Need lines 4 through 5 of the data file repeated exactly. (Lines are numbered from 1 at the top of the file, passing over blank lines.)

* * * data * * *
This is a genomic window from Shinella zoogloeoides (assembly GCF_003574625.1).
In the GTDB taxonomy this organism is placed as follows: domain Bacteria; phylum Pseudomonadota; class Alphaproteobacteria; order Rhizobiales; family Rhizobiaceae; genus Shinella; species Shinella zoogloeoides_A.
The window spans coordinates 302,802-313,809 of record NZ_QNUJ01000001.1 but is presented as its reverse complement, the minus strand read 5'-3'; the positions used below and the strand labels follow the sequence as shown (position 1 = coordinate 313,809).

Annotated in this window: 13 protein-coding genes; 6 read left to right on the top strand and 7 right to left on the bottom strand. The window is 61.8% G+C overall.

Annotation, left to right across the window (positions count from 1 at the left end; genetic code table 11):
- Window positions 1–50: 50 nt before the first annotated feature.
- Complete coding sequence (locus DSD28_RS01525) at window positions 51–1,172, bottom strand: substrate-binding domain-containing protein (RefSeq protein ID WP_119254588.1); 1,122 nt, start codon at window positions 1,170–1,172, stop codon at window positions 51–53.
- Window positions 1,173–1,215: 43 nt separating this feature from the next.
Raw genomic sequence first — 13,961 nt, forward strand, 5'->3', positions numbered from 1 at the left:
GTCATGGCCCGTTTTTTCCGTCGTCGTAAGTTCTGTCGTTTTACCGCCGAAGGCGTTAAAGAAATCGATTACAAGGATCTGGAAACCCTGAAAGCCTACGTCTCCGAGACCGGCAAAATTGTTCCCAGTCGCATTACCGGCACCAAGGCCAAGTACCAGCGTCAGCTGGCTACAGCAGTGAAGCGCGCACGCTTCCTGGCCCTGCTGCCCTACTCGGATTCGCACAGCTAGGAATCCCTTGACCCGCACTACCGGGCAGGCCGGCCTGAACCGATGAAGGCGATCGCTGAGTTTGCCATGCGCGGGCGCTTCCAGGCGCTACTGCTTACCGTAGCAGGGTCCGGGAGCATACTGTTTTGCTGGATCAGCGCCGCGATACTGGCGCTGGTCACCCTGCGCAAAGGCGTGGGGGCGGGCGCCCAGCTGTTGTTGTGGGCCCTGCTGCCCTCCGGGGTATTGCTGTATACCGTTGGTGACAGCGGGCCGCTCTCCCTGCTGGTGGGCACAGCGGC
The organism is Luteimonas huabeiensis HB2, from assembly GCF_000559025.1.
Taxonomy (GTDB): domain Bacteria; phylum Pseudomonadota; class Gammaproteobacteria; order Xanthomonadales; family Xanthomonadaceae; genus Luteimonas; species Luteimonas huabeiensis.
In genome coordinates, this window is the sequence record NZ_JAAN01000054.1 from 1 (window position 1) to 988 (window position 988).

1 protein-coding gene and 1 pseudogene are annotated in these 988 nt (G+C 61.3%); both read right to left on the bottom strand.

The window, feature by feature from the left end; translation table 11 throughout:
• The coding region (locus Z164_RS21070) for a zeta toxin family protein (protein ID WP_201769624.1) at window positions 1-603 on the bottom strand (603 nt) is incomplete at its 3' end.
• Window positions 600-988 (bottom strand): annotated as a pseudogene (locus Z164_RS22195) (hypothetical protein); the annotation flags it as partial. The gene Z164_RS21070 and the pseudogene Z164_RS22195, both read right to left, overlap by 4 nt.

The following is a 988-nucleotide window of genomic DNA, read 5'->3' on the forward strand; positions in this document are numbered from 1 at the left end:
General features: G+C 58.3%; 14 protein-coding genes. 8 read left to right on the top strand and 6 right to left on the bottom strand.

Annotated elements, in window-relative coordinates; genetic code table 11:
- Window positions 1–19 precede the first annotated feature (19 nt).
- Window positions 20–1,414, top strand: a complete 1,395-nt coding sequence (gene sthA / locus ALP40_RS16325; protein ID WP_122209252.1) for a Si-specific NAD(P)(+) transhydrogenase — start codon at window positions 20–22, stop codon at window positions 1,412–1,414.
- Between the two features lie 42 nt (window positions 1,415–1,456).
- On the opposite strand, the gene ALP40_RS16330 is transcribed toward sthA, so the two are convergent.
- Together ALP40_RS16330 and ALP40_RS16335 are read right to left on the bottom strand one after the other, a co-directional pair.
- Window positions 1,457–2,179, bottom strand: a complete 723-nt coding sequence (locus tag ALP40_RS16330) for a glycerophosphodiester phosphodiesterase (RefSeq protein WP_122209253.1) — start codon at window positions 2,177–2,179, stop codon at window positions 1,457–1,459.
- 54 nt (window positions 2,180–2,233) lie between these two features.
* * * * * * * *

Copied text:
Annotated in this window: 13 protein-coding genes; 6 read left to right on the top strand and 7 right to left on the bottom strand. The window is 61.8% G+C overall.

Annotation, left to right across the window (positions count from 1 at the left end; genetic code table 11):